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Sunday, May 25, 2003

Readers' Views


Settlement doesn't salve any racial sores

TO THE EDITOR: The city of Cincinnati has happily agreed to pay almost $5 million to a group of its African-American citizens known as the coalition. The coalition got their way by applying economic pressure that included, among other things, threatening whites and others who happened to visit the downtown area after dark during the last year or two.

The city and the coalition are talking nice and saying the right things, but neither side likes the other side and neither side trusts the other side. Part of the reason is there are racists on both sides. It's kind of like the Cincinnati Police Department - there is the Fraternal Order of Police, which is open to all cops and the Sentinels, which is totally African American. I can only imagine if the white police officers refused to go to FOP meetings and tried to form a separate group called the guardsmen.

How can we ever expect to "reform" the Cincinnati Police Department and move forward as a city when the police force is polarized along racial lines and there is absolutely no inclination on either side to come together as one group and solve whatever problems and differences that exist? Tom Sander, Westwood

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We must stay focused on value of education

I agree with the letter ("Teachers motivate against tough odds," May 22). It is amazing how a kid who hasn't even graduated from high school is going to gain almost $100 million for signing his name on a shoe contract. Only a small percentage of people will be professional athletes or rock stars, but anyone can make a difference in society and do something great for humanity by staying focused on school.

We need to get our priorities straight and make sure we're doing something for tomorrow's world, while we fine-tune today's.

Kieron Richardson

Colerain Township

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Applaud the city for the riverfront

The city of Cincinnati should be commended for their patient and long-term vision for our riverfront. In Monday's Enquirer (Ted Berry - A park in his honor" May 19), the details of our new park's dedication were detailed. This article contrasts with the letter ( "N.Ky. wins, where Cincy loses" May 18), where the writer believes we are losing out to Kentucky's riverfront development.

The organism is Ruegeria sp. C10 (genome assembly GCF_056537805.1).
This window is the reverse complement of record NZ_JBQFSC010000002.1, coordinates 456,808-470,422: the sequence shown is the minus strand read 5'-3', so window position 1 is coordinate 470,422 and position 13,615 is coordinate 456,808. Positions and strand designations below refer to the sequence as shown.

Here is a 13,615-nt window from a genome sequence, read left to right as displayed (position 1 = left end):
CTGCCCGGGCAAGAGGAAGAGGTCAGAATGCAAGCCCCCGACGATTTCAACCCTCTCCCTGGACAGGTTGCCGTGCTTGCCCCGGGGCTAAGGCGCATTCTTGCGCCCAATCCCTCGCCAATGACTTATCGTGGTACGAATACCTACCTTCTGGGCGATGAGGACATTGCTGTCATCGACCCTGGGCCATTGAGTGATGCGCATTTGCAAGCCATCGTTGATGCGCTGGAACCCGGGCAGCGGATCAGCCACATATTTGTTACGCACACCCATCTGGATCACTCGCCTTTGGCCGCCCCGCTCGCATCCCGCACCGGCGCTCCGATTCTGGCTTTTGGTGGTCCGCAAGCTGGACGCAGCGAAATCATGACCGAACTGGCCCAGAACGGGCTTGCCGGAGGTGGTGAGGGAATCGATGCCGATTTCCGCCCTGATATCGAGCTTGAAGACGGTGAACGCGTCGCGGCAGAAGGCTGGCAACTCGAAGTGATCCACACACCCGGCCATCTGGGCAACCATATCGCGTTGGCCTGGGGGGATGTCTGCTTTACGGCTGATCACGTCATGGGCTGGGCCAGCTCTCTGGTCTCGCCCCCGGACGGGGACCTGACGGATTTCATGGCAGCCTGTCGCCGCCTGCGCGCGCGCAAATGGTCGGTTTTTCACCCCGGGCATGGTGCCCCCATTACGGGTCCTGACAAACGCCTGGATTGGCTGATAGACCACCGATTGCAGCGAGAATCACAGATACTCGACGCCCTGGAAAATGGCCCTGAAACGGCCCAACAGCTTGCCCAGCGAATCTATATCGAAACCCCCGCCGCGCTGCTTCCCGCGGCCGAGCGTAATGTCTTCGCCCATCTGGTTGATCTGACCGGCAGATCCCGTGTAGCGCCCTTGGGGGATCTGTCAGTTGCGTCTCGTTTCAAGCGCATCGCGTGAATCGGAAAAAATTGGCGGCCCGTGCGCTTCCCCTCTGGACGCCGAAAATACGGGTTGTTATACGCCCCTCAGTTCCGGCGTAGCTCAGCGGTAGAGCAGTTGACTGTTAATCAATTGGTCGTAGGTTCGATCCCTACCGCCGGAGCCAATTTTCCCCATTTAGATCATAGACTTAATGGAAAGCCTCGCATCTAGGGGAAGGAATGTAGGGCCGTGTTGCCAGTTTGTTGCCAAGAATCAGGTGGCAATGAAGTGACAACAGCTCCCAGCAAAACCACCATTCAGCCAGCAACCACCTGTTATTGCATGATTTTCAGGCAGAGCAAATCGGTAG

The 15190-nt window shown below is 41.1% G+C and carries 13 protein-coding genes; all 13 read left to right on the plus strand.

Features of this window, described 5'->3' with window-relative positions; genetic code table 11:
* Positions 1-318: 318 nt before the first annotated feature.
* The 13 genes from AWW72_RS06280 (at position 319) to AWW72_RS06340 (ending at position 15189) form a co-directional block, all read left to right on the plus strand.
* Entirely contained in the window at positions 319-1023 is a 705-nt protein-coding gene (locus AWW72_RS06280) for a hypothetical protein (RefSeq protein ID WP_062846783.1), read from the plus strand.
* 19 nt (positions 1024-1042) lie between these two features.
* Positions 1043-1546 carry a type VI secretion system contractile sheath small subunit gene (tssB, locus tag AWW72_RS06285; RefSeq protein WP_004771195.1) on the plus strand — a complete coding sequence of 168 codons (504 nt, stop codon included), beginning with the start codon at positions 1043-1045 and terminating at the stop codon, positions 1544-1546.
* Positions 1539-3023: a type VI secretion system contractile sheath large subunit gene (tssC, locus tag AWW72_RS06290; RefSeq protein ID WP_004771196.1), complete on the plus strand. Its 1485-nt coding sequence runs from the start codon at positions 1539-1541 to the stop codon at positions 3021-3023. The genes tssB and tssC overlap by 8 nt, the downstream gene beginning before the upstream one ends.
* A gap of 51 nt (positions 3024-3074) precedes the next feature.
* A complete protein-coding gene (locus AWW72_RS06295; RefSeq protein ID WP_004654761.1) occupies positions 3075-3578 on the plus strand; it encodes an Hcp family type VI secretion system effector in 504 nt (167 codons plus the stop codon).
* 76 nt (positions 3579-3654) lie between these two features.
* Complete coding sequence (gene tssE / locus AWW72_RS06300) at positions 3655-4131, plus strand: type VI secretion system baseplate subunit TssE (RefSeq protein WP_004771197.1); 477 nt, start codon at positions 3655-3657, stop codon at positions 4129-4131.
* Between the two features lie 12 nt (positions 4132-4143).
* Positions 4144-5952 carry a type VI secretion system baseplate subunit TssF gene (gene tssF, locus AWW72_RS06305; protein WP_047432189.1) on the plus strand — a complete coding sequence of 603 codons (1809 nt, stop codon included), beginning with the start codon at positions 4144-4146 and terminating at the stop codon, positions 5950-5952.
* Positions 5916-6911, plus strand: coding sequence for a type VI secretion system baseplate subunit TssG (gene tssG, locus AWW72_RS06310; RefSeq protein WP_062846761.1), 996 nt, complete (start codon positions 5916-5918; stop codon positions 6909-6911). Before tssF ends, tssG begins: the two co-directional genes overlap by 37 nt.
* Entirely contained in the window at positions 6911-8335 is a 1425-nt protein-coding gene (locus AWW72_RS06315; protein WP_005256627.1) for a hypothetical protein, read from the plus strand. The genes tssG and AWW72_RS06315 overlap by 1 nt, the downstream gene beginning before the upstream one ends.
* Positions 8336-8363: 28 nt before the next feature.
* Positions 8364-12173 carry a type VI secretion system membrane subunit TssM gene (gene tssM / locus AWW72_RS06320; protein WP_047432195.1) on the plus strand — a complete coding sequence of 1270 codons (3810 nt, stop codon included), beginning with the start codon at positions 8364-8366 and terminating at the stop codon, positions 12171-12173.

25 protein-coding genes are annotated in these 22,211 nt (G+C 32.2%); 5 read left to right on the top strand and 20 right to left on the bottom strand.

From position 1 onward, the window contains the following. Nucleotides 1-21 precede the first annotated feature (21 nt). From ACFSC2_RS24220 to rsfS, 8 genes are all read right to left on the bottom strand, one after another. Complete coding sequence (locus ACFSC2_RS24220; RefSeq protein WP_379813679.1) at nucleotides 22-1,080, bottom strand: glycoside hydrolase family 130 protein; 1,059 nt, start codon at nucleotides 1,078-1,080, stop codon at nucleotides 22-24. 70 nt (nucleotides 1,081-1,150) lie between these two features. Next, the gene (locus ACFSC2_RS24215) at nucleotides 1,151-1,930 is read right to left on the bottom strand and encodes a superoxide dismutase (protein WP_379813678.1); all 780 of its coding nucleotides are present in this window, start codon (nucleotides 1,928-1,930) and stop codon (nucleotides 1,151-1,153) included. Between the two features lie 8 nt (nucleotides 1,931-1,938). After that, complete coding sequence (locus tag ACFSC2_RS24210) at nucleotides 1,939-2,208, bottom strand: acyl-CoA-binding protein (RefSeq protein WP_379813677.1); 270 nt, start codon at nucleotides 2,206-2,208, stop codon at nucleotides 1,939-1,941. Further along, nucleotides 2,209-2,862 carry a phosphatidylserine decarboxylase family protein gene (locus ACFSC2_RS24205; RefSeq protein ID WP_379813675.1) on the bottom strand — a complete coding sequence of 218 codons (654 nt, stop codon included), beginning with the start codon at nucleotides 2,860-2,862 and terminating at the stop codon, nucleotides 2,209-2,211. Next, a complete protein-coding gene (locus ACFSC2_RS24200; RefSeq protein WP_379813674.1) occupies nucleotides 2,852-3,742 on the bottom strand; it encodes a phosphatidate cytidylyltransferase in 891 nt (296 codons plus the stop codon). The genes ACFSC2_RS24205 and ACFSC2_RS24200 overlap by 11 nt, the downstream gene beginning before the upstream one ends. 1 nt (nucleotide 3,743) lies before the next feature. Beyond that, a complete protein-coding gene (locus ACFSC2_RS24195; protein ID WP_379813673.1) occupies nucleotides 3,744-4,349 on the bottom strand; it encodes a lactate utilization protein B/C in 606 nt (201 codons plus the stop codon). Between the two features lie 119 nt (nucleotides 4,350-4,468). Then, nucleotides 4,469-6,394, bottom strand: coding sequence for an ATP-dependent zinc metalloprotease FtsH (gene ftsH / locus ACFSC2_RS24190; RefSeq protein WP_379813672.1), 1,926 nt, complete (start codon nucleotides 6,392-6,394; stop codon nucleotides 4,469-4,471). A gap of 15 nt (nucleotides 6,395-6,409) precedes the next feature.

I would argue that Kentucky has done a fine job of allowing commercial development of their riverfront, but does that equate to good development? Any governmental agency is able to attract the big box chain eateries and retailers to such a prestigious location. Our suburbs, which are littered with these homogenous and ubiquitous establishments, have lost the unique character that use to define individual communities. It takes a greater vision of the future of our community to develop two miles of public space, rather than allowing the highest bidder to determine our riverfront development.

The city of Cincinnati should be applauded for taking the high road and developing our riverfront so that it serves and greets all our citizens and guests regardless of economic status or place of residence.

Tom Earls

Anderson Township

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More care needed in death sentences

I just finished reading the piece by Jane Eisner, "Proud to be in a minority" (May 22) and must say I strongly agree with her opinions. I feel that often our judicial system is swayed by political influences. It seems that the best case is the quick case. In a time where science and technology have allowed for more effective crime fighting, it is disheartening that innocent people are still put to death in this country. Eisner's discussion of the John Thompson case is a prime example of the flawed judicial system under which America operates.

Why were there witnesses that were not able to testify in the initial trial? If the state of Louisiana (or any state) intends to put someone to death, shouldn't they make every effort to ensure the person's guilt? The death penalty can be an effective punishment. Persons that are guilty of horrible, violent crimes are very deserving of such punishment.

I feel it is a shame that innocent people could be sent to their deaths because of an ineffective (or lackadaisical) judicial system.

Jason Simcoe

Colerain Township

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Walkers amazing; media coverage wasn't

I am writing for two reasons. One to express my gratitude for the more than 200 people who walked more than 39 miles to raise money and awareness for breast cancer in the Avon Walk for Breast Cancer. My wife, Jill, and four of her best friends walked in this amazing event and raised more than $10,000 for the fight against breast cancer.